Nut Allergies Revisited

Many moons ago, when Maya was a wee thing of only 18 months old, she had an allergic reaction to peanut butter, which landed us in the allergist’s office for allergy testing. The almost immediate hives that sprung up on her back in several spots made it apparent we were dealing with a nut allergic kiddo. Sure enough, after the testing window was up, the results indicated a fairly severe allergy to peanuts, cashews and pistachios. Epipen in hand we went on our way.

Here we are 3.5 years later and we found ourselves in the allergist’s office again. Our pediatrician in St. Louis recommended retesting Maya at 5. Our pediatrician here in Seattle said she would have probably recommended retesting sooner, but 5 worked, so she referred us to a great allergist here. I admit I was hopeful going into this appointment. Perhaps too hopeful.

Our appointment was first thing in the morning and this clinic deals with a lot of pediatric patients so they were well equipped for my two kiddos to be running through their halls. The staff was wonderful, the receptionist got us checked in super fast and the nurse has us back in the office 20 minutes before our scheduled appointment! The nurse was great and super friendly with Maya, which helped calm her nerves a little. After a brief once over by the nurse the doctor came in. She was super sweet and very informative. We went over Maya’s history at length, including everything I could remember from her previous appointment, many moons ago. She went over in great detail what they are looking for in retests, specifically what indicators they hope for that would show Maya is perhaps on her way to outgrowing this allergy and what indicators would show that she may be one of the 20% who never outgrow their food allergy.

Once our long, and very informative conversation with the doctor was over it was time for the actual testing. Maya is, shall we say, a bit over dramatic when it comes to needles, bandaids, pricks of any kind from medical professionals. I had done my best to prepare her for what to expect at this appointment but I don’t think she completely understood. She flipped out a bit when the nurse came in with a tray full of little pins! The nurse did a great job of calming her down and talking her through everything she was going to be doing. Maya laid down on the table and was super brave. She did cry the whole time, but given her history for melodrama I was very impressed. With the allergens in place on her back we began the waiting game.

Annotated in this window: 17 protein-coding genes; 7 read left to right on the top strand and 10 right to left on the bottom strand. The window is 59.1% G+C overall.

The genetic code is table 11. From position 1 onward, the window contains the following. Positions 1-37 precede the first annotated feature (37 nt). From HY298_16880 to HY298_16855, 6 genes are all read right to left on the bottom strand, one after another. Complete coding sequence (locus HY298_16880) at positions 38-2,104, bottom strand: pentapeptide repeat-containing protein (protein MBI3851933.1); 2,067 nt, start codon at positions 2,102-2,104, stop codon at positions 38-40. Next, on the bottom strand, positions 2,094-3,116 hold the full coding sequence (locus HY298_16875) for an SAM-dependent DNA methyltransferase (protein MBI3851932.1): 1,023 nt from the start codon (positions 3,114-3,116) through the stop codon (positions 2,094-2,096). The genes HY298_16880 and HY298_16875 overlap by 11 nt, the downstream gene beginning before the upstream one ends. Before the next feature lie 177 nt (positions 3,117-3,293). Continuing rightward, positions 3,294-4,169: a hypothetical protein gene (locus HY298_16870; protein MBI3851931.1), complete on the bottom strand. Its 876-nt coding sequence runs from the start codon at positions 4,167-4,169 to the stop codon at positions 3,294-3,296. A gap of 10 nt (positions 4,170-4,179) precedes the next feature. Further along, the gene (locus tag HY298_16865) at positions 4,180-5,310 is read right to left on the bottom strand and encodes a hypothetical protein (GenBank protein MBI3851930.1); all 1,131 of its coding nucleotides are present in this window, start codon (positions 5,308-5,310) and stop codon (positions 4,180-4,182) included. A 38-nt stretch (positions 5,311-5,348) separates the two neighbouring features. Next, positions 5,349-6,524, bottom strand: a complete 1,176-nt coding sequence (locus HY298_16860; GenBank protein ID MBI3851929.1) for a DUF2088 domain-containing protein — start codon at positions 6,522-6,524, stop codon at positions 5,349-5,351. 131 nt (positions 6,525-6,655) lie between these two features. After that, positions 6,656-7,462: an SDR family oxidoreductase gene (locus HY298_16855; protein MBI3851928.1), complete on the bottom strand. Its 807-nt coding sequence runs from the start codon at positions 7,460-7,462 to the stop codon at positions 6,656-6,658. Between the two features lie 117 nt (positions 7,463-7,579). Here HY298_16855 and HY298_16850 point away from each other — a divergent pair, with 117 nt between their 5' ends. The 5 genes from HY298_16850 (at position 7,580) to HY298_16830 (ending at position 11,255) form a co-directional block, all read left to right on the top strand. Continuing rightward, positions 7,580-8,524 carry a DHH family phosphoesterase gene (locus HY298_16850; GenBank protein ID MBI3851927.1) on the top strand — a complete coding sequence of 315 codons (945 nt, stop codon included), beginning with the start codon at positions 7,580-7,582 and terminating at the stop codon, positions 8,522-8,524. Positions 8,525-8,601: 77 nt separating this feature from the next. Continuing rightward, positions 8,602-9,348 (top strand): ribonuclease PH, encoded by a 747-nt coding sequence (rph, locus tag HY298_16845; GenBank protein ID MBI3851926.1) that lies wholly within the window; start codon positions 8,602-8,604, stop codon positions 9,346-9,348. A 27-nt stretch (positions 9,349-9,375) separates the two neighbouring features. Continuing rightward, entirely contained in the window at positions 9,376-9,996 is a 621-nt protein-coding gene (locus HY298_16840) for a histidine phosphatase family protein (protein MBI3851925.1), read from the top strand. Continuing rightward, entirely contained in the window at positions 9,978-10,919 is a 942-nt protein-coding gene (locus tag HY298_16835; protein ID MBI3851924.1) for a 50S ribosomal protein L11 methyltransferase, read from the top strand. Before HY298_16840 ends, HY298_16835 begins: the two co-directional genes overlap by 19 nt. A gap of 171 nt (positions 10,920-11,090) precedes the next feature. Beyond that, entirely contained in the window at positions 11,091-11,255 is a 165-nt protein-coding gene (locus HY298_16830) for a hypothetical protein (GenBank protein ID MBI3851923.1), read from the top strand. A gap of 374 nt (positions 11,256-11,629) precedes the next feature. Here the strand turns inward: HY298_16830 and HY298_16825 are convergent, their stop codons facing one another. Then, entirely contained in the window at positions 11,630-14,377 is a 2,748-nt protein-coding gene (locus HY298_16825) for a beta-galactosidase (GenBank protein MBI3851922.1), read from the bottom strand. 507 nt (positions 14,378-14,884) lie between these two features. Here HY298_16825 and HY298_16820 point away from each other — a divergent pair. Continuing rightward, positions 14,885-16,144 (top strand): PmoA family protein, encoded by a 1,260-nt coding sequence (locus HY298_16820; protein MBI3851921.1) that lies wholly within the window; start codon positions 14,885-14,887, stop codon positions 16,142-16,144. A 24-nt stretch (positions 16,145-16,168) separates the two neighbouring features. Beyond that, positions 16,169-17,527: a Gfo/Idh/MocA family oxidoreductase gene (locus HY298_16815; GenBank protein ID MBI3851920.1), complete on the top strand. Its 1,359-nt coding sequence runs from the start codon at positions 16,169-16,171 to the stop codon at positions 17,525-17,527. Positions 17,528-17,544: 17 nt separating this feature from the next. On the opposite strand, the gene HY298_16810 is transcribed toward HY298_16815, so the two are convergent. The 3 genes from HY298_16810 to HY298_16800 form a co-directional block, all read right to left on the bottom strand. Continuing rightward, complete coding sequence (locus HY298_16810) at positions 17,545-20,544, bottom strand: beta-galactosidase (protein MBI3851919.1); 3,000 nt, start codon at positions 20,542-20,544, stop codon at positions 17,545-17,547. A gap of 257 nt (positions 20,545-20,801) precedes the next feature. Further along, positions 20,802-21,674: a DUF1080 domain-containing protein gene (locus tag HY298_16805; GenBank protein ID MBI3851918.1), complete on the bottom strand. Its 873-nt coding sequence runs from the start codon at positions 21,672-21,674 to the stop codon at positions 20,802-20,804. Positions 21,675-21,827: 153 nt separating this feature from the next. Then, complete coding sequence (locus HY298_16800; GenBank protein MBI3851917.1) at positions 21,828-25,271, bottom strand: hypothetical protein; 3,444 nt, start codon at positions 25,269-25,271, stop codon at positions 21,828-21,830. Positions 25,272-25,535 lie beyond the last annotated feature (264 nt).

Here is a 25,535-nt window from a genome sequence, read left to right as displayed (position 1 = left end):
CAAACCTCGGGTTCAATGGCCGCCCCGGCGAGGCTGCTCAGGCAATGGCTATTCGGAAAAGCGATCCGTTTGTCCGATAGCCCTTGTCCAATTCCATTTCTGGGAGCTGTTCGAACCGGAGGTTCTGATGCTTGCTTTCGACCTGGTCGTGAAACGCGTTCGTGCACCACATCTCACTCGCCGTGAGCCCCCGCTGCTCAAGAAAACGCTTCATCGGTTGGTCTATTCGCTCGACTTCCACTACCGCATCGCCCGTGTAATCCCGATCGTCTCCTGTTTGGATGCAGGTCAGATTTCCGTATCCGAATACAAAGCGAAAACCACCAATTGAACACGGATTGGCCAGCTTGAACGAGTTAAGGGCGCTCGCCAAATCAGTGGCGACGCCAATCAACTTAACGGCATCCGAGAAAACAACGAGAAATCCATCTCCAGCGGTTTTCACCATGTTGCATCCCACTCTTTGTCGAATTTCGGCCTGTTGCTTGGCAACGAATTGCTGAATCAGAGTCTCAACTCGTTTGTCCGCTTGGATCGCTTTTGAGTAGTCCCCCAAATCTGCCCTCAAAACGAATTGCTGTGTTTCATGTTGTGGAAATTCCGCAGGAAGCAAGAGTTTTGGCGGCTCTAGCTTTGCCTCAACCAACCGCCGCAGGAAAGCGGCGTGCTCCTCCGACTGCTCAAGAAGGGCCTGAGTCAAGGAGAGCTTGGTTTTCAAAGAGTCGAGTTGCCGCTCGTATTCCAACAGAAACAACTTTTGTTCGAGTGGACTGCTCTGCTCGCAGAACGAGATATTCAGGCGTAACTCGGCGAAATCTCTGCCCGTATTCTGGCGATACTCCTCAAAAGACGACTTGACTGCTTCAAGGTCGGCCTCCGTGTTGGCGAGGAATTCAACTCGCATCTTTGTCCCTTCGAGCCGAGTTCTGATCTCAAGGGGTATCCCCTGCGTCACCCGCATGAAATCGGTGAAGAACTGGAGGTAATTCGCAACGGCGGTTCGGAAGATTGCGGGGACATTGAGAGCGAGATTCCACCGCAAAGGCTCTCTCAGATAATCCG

The waiting game didn’t last long. Within minutes she started to develop hives in several locations including the peanut, cashew and pistachio spots. Halfway through the testing window the nurse came in to check on her and this is what her back already looked like ūüôĀ

6 minutes later when the test was complete each hive was bigger and there was no question she was definitely still allergic. The nurse came in and measured each of the reaction sites. The doctor returned to go over the results. Just as I had expected from watching the hives rapidly develop on her back during the test she is still severely allergic to peanuts, cashews and pistachios, and has now added pecans and brazil nuts to the mix. Her allergy has not gotten any better over the last 3+ years, in fact it has gotten worse. Each of her reactions was worse than her previous testing plus she reacted to 2 new nuts. I was so incredibly bummed by that news.

So, what do the results mean? Well, they mean that Maya is still severely allergic to peanuts and tree nuts (more so than before). She will still require an epipen. And, she is getting closer to the likelihood that she will never outgrow this allergy. The doctor recommended retesting in 3-4 years to see where we are. There is still hope for her to outgrow this allergy, but her chances definitely took a big hit today.